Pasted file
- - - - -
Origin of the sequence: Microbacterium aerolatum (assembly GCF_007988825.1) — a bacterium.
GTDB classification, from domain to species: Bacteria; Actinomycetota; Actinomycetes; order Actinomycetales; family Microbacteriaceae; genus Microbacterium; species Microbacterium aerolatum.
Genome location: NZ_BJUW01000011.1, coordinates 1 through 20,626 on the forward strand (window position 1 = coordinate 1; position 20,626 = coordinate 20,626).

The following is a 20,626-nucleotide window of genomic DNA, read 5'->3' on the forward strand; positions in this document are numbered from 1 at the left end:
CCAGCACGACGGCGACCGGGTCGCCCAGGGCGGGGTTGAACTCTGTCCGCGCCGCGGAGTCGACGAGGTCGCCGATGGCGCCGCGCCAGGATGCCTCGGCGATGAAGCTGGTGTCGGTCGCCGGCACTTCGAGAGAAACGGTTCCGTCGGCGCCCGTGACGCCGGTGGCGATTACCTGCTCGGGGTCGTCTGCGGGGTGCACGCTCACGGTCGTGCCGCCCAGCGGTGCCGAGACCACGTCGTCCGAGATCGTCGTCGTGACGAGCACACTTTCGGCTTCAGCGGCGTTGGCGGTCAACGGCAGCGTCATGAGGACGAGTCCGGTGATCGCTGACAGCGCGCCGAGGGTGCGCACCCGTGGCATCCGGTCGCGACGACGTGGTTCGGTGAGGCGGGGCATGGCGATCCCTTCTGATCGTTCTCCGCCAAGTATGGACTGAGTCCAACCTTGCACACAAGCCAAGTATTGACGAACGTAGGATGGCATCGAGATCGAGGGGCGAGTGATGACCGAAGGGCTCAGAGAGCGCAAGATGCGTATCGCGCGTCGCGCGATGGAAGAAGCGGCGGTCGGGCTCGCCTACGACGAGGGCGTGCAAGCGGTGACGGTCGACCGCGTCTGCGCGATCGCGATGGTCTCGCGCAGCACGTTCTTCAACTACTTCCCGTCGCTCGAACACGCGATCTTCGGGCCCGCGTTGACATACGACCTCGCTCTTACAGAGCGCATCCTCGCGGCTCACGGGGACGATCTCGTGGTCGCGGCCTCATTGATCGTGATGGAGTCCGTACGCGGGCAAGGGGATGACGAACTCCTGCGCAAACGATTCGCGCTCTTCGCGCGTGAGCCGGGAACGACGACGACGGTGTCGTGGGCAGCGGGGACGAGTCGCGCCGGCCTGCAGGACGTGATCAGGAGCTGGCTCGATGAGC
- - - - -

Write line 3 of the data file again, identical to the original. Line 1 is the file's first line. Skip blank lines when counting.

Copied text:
Genome location: NZ_BJUW01000011.1, coordinates 1 through 20,626 on the forward strand (window position 1 = coordinate 1; position 20,626 = coordinate 20,626).